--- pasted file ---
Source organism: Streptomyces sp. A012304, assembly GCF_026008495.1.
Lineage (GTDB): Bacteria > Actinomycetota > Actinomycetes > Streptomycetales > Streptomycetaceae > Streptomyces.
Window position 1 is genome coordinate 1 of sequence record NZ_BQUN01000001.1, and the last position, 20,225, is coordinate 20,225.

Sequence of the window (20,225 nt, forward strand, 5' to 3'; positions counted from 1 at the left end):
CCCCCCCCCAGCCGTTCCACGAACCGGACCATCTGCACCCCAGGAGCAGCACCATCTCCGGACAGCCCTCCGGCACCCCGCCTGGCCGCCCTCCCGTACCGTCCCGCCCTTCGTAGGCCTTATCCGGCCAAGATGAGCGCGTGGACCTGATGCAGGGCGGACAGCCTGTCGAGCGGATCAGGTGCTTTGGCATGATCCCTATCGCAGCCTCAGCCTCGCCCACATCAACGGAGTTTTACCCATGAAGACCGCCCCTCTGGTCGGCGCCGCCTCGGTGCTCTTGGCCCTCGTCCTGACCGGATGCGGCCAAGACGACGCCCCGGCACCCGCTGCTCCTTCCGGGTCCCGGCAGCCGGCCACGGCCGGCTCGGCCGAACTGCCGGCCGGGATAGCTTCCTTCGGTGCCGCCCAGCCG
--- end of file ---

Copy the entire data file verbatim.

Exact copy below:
Source organism: Streptomyces sp. A012304, assembly GCF_026008495.1.
Lineage (GTDB): Bacteria > Actinomycetota > Actinomycetes > Streptomycetales > Streptomycetaceae > Streptomyces.
Window position 1 is genome coordinate 1 of sequence record NZ_BQUN01000001.1, and the last position, 20,225, is coordinate 20,225.

Sequence of the window (20,225 nt, forward strand, 5' to 3'; positions counted from 1 at the left end):
CCCCCCCCCAGCCGTTCCACGAACCGGACCATCTGCACCCCAGGAGCAGCACCATCTCCGGACAGCCCTCCGGCACCCCGCCTGGCCGCCCTCCCGTACCGTCCCGCCCTTCGTAGGCCTTATCCGGCCAAGATGAGCGCGTGGACCTGATGCAGGGCGGACAGCCTGTCGAGCGGATCAGGTGCTTTGGCATGATCCCTATCGCAGCCTCAGCCTCGCCCACATCAACGGAGTTTTACCCATGAAGACCGCCCCTCTGGTCGGCGCCGCCTCGGTGCTCTTGGCCCTCGTCCTGACCGGATGCGGCCAAGACGACGCCCCGGCACCCGCTGCTCCTTCCGGGTCCCGGCAGCCGGCCACGGCCGGCTCGGCCGAACTGCCGGCCGGGATAGCTTCCTTCGGTGCCGCCCAGCCG